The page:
I don’t think at that point I had seriously thought of leaving the military, because at that point my flight contract hadn’t started. So, in theory, I still could have dropped out of flight school and just finished my much shorter contract. But yeah, that dream of flying was still, I think, pulling me on. And that’s not even the sort of patriotic part of it. That’s just the, I’m so close to my childhood dream. In fact, I’m in the midst of achieving it. I’m flying every day. I’m flying these cool, powerful military aircraft. And so, I said, I’m not thrilled with this whole military thing, but I’m going to just continue. I’m going to fly C-130s, and then I’m sure it’s going to be fine. Once I get to the fleet, everything is going to be okay.
And eventually you get deployed to Japan, and this becomes a real turning point for you. What began to happen as you’re in Japan?
So, I get to Japan, and I immediately sense that there’s an issue. The people are predominantly great. Everyone’s really nice and welcoming, I was welcome in the community, but I also feel like I don’t fit in a little bit. But then on a deeper level, this was 10 years of putting this moment on a pedestal of this is going to be it. Everything’s going to be awesome. I’m achieving my childhood dream. And then inevitably, there’s no way something can meet that. We spend so much time saying this one thing is going to fix everything. It’s not. And so, I got there, and it was just this crashing moment of really having to face the doubts that had been lurking inside of me the whole time.
And so, part of it was this childhood dream thing, but then the main part was just my feelings about the military in general. Which in hindsight, I always… It’s clear in hindsight that this little nugget was inside of me all along, and I was just ignoring it. I was like, “No, no, no, no, no”. And then I got there and I was like, “Oh shit. Now I have to face this head on”. And so I did.
And so, I was doing my flying and everything and do missions or whatever. And I was starting to just think about my impact not in a general sense, but in a specific sense of what I was doing in the military. So, I started thinking like, “Okay, let’s really break this down on what the military is doing, and if they’re doing predominantly good or predominantly bad.”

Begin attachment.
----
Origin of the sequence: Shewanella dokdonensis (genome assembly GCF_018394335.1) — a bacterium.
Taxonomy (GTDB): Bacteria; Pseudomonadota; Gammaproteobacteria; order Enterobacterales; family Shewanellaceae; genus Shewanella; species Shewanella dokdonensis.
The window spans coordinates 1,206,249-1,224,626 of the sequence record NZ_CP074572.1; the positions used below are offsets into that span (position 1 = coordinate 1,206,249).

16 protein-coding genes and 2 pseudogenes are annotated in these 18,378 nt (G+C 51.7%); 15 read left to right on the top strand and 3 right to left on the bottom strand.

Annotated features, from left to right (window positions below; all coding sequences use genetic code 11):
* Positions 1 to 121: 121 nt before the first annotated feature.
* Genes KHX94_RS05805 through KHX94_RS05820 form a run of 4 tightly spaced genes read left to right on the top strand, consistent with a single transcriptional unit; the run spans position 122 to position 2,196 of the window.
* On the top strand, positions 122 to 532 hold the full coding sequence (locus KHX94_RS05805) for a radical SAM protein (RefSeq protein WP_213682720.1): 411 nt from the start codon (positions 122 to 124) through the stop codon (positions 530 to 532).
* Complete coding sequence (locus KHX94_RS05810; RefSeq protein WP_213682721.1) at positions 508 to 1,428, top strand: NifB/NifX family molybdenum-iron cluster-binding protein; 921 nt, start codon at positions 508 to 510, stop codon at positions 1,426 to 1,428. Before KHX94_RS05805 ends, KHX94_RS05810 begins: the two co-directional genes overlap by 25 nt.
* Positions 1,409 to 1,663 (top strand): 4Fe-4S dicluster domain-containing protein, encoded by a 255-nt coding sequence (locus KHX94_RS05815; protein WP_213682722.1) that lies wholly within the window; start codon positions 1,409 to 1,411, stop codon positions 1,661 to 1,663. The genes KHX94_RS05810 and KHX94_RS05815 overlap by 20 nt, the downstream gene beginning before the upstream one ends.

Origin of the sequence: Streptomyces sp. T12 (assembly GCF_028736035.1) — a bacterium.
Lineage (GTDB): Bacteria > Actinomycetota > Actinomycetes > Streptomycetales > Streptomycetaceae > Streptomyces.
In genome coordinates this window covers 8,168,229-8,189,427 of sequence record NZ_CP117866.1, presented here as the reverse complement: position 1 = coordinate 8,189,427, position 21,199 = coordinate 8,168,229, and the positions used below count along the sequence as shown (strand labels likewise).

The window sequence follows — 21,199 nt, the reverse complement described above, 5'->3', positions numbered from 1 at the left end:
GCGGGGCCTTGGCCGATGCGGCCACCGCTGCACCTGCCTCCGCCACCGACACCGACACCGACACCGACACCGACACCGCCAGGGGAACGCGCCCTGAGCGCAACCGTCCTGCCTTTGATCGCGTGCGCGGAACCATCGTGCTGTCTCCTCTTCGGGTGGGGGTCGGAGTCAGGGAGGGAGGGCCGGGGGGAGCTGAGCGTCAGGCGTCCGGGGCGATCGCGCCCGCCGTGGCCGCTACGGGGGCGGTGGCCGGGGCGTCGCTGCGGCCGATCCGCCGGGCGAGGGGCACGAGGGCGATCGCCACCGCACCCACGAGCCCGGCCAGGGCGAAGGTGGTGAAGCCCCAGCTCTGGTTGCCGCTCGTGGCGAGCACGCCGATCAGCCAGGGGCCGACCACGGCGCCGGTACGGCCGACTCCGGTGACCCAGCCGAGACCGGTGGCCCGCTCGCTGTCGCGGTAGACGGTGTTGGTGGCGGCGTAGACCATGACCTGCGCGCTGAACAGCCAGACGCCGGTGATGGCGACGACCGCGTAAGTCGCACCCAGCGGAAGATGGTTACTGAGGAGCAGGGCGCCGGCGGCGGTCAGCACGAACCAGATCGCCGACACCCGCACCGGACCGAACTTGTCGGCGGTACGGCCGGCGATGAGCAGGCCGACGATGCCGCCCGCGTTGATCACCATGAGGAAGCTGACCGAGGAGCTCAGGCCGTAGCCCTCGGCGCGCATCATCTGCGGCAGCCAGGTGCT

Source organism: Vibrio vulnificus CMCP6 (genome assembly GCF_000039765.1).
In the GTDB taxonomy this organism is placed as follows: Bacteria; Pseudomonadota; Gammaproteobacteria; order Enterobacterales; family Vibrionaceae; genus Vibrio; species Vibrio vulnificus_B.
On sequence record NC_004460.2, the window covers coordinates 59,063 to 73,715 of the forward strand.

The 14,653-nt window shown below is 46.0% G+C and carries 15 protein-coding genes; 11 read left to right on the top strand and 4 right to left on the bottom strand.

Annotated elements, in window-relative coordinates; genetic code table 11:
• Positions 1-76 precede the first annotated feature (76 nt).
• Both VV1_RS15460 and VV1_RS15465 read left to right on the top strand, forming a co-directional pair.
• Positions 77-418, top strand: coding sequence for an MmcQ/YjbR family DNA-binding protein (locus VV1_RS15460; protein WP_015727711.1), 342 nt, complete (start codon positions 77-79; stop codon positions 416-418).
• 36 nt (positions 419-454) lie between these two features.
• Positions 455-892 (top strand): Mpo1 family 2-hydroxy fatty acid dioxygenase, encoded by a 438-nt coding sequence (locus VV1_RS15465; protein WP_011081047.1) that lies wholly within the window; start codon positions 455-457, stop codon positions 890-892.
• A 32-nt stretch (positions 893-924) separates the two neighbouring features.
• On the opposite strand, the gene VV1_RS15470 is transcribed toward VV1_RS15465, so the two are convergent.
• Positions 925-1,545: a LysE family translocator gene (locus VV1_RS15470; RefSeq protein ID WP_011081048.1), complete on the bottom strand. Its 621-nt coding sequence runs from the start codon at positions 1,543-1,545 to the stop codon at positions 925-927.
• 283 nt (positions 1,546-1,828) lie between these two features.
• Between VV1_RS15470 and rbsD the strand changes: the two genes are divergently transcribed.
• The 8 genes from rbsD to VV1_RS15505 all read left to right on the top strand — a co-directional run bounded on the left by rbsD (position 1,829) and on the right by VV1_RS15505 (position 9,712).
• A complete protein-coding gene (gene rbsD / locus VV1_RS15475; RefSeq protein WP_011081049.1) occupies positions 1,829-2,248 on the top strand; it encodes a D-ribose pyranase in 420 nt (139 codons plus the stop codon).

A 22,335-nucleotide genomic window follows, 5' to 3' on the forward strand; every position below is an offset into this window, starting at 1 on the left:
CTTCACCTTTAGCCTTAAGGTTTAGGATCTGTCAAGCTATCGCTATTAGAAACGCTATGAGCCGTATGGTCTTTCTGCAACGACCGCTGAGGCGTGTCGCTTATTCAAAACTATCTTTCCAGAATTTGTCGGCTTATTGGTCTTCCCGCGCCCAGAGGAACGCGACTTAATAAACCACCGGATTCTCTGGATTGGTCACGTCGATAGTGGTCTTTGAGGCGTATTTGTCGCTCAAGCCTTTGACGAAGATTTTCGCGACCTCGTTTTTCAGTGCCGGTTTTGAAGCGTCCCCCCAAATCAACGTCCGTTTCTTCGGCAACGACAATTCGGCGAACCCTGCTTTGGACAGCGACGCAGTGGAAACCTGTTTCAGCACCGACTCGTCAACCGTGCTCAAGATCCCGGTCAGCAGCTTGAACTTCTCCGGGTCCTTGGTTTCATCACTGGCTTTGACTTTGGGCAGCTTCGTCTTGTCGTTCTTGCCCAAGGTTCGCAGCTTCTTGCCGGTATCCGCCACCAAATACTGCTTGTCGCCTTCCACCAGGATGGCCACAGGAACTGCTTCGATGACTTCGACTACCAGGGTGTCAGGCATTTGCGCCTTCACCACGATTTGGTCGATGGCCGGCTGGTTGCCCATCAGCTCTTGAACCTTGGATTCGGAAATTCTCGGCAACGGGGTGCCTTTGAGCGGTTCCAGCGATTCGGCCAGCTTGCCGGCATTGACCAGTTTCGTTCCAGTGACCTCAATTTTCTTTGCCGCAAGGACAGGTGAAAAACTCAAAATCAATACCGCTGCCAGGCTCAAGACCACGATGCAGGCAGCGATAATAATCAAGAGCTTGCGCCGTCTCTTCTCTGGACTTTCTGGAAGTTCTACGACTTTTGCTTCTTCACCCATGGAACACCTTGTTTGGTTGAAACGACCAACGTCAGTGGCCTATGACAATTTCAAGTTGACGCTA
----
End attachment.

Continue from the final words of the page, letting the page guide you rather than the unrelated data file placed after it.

And I would just create hypotheticals like, all right, in this situation, “Would you be comfortable killing someone, and would you be comfortable dying? Or better than yourself dying, would you be comfortable knowing that your friend or your family member or your parent or whatever died for XYZ cause or XYZ situation?” And the answer just kept coming up “No”. And I was just like, “Man, this is stupid, honestly.” This is what I said to myself. I was like, “You’re kidding yourself that you actually want to be doing this. When in actuality, sitting here by yourself in your living room, you would not do any of these things. There’s no situation that I would be comfortable killing someone”.
And so, ultimately it made me think anyone that the United States engages in conflict is ultimately no different than us. Not to say that there aren’t people that want to hurt us, but simply to say that I’m not willing to kill them or be killed on the will or the whim of politicians who think it’s okay to engage in organized war. I think the whole idea of a “just war” at all is a sham that we’re taught as part of this propaganda to support it.
Or why especially when you are the powerful empire on the block in this current time in history, you need to justify your actions so that you don’t have this collective guilt as a society about what you’re doing across the globe.
Yeah. Yeah. I mean, America, we’re in so deep, not only as a political matter, but just societally. Could you imagine all of the United States all of a sudden realizing the error of our ways and walking it back and apologizing? No, there’s no way. Because yeah, we’ve bit off this thing, and people don’t like to admit that they’re wrong.